Polishing Your Stylesheets with Shorthand Properties

Photo by Maik Jonietz on Unsplash

Using shorthand properties in CSS is a great way to keep your stylesheets clean and manageable. They reduce line count and add flexibility in defining values. Here’s a few shorthand properties that you can start using today:


The background property is a basic property with a lot of flexibility. It can be used as a shorthand property to define up to eight other properties:

  • background-color
  • background-image
  • background-position
  • background-size
  • background-repeat
  • background-attachment
  • background-origin
  • background-clip

When we use the background property, each of these properties can be defined concisely in one line:

background: color image position/size repeat origin clip attachment

Technically, you can use any combination of properties in any order you would like. However if you are using multiple background-image sources and also want a background-color, the color will have to be defined last on the list. Multiple images can be defined using commas:

background: image, image position/size repeat origin clip attachment color

The background property also supports defining multiple backgrounds at once using commas for each definition. Here’s an example of a background property being used to define multiple backgrounds backgrounds:

As you can see in the example, I’ve created 4 corners of a frame using a single background property. Since each corner has the same background-size and background-repeat definition, instead of writing it after each instance we can use individual properties like I have done above. This code:

background: var(bg1.jpg) Top Left/50px no-repeat,
var(bg2.jpg) Top Right/50px no-repeat,
var(bg3.jpg) Bottom Right/50px no-repeat,
var(bg4.jpg) Bottom Left/50px no-repeat,

is the same as this:

background: var(bg1.jpg) Top Left,
var(bg2.jpg) Top Right,
var(bg3.jpg) Bottom Right,
var(bg4.jpg) Bottom Left,
background-size: 50px;
background-repeat: no-repeat;


The font property is another highly flexible tool that can be used to define up to six properties at once, including:

  • font-style
  • font-variant
  • font-weight
  • font-size*
  • line-height
  • font-family*

*When using the font property, defining font-size and font-family are required, otherwise font will not be recognized. All the other values are optional.

font can be defined like this:

font: style variant weight size/line-height family

Properties with Multiple Values

For properties that work with edges of a container such as padding, margin, border-radius, outline, and border, defining it with one value will set the value for each of the sides.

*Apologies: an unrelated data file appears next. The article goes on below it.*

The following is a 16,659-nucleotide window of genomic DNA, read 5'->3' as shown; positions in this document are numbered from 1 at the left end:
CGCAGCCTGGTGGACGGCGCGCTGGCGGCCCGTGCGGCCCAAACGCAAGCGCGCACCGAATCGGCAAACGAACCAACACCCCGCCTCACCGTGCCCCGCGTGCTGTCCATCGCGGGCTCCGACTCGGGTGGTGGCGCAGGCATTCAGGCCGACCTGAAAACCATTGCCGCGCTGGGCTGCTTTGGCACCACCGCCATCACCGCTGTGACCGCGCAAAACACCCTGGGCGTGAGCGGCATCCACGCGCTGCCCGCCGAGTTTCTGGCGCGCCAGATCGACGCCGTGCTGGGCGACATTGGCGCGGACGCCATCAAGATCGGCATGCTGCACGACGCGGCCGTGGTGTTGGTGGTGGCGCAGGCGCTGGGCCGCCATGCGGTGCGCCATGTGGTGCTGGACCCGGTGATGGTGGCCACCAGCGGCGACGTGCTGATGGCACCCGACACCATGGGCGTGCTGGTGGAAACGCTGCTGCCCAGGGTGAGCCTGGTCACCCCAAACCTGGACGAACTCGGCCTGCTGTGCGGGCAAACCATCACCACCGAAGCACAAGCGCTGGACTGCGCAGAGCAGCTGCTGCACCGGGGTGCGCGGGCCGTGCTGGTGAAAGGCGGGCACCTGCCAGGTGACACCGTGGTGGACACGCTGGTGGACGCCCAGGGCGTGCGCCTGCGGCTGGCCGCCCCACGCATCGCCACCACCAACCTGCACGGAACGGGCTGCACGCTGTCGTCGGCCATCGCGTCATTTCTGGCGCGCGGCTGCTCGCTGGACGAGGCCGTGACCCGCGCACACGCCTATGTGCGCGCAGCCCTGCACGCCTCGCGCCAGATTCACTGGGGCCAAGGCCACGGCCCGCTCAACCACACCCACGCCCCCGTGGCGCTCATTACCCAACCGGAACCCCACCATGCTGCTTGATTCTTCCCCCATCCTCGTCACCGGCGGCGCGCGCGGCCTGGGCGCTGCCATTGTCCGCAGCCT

The following three lines of code:

padding: 10px;
margin: 5px;
border-radius: 15px;

Are the same as these twelve lines of code:

padding-top: 10px;
padding-right: 10px;
padding-bottom: 10px;
padding-left: 10px;
margin-top: 5px;
margin-right: 5px;
margin-bottom: 5px;
margin-left: 5px;
border-top-left-radius: 15px;
border-top-right-radius: 15px;
border-bottom-right-radius: 15px;
border-bottom-left-radius: 15px;

As you can see, it’s so much easier and more efficient to write them all with one property. But what if you want more flexibility in setting different values for different sides? You can still use the shorthand properties with a 2-, 3-, or 4-value syntax:

1-value syntax: [top, right, bottom, and left]
padding: 10px;
2-value syntax: [top, bottom] [left, right]
padding: 10px 5px;
3-value syntax: [top] [left, right] [bottom]
padding: 10px 15px 5px;
4-value syntax: [top] [right] [bottom] [left]
padding: 10px 15px 5px 7px;

The same applies to all of the border and outline properties, such as border-width, border-style, border-color, outline-width, outline-style, and outline-color.

border-radius works a little different with those syntaxes since it’s dealing with corners:

2-value syntax: [top-left, bottom-right] [top-right, bottom-left]
3-value syntax: [top-left] [top-right, bottom-left] [bottom-right]
4-value syntax: [top-left] [top-right] [bottom-right] [bottom-left]

Overrides with Shorthand Properties

As I’ve mentioned above, when using a shorthand property you don’t have to define all of the values that are included in the syntax. When values are omitted, they are defined to their default value. That means if you use a shorthand property after defining an individual property, the value of the individual property will reset. Here is an example:

background-color: blue;
background: url(bg.jpg) center/cover;

In the above code, we set background-color to blue in the first line and then use the background property to define other values. Since background came after, the background-color was reset to it’s default value and is no longer blue. In order for this to work, background-color needs to be set after the shorthand property:

background: url(bg.jpg) center/cover;
background-color: blue;

In the above example, background-color will be set to blue since it’s defined after the shorthand property.